But, you know, there are some places that are one-stop shops like my old company, Phoenix Direct that was one of the things we did. We try to roll it all up, the whole direct-to-consumer model and to just, you know, one party you dealt with. But there are plenty of companies that do specialize in, you know, direct mailing catalog production. Just a couple off of the top of my head, CohereOne is one that’s on the West Coast.
They do all those services, they are a consultancy that will help you get all that stuff done, they’re not just a consultancy, they’ll do the design work and stuff too, you know.
Belardi/Ostroy is another one. There’s actually quite a few of them out there, but doing it yourself probably not recommended unless you personally have experience with it. There’s just, you know, so much wisdom that you can stand on the shoulders of the people that went before you and hire someone that will keep you from stepping at big holes, and make sure you have confidence in spending what, you know, will end up to be a pretty significant amount of money.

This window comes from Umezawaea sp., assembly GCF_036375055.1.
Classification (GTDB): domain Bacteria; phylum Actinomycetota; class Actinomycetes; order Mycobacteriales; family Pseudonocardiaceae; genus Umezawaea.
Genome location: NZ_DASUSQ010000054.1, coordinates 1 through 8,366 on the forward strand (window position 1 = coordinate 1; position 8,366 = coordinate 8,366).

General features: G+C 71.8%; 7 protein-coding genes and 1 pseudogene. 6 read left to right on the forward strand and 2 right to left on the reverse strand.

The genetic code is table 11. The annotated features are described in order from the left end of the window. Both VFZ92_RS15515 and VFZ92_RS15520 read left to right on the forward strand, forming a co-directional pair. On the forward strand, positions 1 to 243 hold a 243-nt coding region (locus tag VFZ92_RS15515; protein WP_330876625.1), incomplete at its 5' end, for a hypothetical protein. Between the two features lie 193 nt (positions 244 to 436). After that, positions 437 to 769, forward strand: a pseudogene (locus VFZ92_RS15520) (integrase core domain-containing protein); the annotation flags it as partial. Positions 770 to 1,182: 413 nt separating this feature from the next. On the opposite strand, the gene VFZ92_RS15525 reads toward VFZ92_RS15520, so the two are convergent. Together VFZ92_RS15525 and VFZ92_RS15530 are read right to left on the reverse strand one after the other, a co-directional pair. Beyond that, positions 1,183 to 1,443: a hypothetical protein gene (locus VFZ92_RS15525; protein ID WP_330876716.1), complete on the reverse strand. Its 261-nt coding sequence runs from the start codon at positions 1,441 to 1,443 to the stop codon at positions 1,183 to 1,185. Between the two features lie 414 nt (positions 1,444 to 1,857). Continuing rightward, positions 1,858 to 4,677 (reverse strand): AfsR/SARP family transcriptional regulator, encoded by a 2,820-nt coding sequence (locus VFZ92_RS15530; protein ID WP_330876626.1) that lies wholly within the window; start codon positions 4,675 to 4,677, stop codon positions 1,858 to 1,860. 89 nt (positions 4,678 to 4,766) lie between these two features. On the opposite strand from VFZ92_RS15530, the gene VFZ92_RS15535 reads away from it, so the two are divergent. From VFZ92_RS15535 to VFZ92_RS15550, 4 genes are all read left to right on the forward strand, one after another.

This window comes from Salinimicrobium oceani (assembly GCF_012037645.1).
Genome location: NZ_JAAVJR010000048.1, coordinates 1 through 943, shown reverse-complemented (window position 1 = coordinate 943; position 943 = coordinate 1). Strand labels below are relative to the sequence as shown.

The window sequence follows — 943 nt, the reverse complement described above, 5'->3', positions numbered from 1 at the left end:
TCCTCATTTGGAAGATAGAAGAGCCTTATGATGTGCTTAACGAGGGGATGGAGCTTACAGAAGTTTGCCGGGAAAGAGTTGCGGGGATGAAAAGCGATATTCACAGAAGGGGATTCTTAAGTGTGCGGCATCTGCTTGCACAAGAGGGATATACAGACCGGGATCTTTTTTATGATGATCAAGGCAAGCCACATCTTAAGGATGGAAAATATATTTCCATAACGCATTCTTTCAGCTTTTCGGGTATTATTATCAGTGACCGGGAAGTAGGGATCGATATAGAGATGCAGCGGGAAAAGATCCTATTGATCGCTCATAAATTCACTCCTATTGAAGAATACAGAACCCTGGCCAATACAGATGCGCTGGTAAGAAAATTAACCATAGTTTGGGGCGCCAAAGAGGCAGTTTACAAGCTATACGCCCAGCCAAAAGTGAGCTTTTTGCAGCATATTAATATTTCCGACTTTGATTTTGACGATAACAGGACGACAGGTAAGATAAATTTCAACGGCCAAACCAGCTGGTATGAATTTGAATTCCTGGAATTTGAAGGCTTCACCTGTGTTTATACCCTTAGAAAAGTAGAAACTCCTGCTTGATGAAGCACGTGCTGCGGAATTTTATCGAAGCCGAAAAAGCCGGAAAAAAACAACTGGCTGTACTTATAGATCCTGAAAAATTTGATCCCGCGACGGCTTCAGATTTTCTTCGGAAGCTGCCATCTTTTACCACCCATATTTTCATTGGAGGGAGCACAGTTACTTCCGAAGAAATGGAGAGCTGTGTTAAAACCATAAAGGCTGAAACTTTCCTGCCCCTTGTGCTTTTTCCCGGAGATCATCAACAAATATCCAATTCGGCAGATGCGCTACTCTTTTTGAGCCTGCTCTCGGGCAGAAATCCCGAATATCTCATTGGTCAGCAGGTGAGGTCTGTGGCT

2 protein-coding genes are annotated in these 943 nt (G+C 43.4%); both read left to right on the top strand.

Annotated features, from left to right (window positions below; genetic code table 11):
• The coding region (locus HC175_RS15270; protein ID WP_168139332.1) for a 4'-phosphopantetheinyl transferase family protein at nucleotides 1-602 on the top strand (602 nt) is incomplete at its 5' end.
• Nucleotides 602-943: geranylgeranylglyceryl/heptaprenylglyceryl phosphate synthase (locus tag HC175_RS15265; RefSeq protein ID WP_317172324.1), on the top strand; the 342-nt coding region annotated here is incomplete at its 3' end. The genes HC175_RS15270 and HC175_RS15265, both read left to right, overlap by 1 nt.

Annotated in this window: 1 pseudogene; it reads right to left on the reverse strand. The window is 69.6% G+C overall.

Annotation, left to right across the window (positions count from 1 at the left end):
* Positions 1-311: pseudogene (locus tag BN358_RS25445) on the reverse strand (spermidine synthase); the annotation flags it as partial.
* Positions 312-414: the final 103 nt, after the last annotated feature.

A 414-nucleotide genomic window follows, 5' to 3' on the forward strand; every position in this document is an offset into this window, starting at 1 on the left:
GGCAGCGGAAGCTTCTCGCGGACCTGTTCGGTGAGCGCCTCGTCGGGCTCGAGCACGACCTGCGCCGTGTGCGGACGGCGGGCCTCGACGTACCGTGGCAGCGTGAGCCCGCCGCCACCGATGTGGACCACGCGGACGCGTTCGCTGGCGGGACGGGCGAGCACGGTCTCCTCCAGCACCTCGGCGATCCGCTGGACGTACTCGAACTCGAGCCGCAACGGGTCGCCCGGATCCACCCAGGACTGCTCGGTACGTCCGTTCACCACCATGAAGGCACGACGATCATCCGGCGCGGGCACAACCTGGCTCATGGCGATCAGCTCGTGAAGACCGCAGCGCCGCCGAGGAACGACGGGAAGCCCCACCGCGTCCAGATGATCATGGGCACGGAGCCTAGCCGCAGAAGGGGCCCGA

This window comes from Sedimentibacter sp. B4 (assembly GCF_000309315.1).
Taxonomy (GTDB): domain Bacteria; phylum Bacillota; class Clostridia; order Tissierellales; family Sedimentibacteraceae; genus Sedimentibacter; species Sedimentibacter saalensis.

Andrew: When do you stop sending to someone, you know, kinda in the e-mail world we’ve got this idea of keeping a healthy list and managing open rates. And if people haven’t, you know, opened an e-mail from you in six months it’s probably time to stop sending to them for the sake of the list and raise some other reasons. How do you think about that with direct mail? Do you stop sending to people and if you do, what kind of process is that.
McGregor: Yeah. I mean, it’s just it’s not vastly different from the concept of approaching e-mail, you know. It’s all about segmenting, and bucketing your customers, and then tracking them. You know, what I’ve seen is that yeah, like, you know, once you get someone who hasn’t bought from you in over a year, those people are certainly gonna perform worse than the people that have made a purchase from you in the trailing 12 months.